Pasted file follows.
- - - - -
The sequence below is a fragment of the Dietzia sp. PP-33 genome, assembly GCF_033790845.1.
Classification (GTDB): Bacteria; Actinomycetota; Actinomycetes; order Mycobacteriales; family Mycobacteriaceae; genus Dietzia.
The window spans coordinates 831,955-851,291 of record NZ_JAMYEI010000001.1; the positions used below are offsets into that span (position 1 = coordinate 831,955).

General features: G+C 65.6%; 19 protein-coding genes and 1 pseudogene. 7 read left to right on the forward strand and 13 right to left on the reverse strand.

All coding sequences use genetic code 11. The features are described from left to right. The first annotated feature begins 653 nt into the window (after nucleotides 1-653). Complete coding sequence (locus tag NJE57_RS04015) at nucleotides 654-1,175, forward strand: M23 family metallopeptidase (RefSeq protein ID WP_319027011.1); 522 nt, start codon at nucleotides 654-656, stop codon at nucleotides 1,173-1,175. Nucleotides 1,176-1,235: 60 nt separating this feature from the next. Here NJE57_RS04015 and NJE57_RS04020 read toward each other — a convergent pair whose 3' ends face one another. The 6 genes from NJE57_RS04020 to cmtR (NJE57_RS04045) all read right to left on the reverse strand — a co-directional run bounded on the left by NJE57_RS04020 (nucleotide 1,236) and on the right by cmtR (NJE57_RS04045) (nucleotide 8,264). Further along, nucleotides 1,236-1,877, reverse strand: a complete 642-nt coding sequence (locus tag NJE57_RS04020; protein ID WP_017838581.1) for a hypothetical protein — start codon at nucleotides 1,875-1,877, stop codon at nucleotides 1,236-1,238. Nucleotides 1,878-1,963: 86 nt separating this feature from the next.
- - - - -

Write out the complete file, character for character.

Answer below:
The sequence below is a fragment of the Dietzia sp. PP-33 genome, assembly GCF_033790845.1.
Classification (GTDB): Bacteria; Actinomycetota; Actinomycetes; order Mycobacteriales; family Mycobacteriaceae; genus Dietzia.
The window spans coordinates 831,955-851,291 of record NZ_JAMYEI010000001.1; the positions used below are offsets into that span (position 1 = coordinate 831,955).

General features: G+C 65.6%; 19 protein-coding genes and 1 pseudogene. 7 read left to right on the forward strand and 13 right to left on the reverse strand.

All coding sequences use genetic code 11. The features are described from left to right. The first annotated feature begins 653 nt into the window (after nucleotides 1-653). Complete coding sequence (locus tag NJE57_RS04015) at nucleotides 654-1,175, forward strand: M23 family metallopeptidase (RefSeq protein ID WP_319027011.1); 522 nt, start codon at nucleotides 654-656, stop codon at nucleotides 1,173-1,175. Nucleotides 1,176-1,235: 60 nt separating this feature from the next. Here NJE57_RS04015 and NJE57_RS04020 read toward each other — a convergent pair whose 3' ends face one another. The 6 genes from NJE57_RS04020 to cmtR (NJE57_RS04045) all read right to left on the reverse strand — a co-directional run bounded on the left by NJE57_RS04020 (nucleotide 1,236) and on the right by cmtR (NJE57_RS04045) (nucleotide 8,264). Further along, nucleotides 1,236-1,877, reverse strand: a complete 642-nt coding sequence (locus tag NJE57_RS04020; protein ID WP_017838581.1) for a hypothetical protein — start codon at nucleotides 1,875-1,877, stop codon at nucleotides 1,236-1,238. Nucleotides 1,878-1,963: 86 nt separating this feature from the next.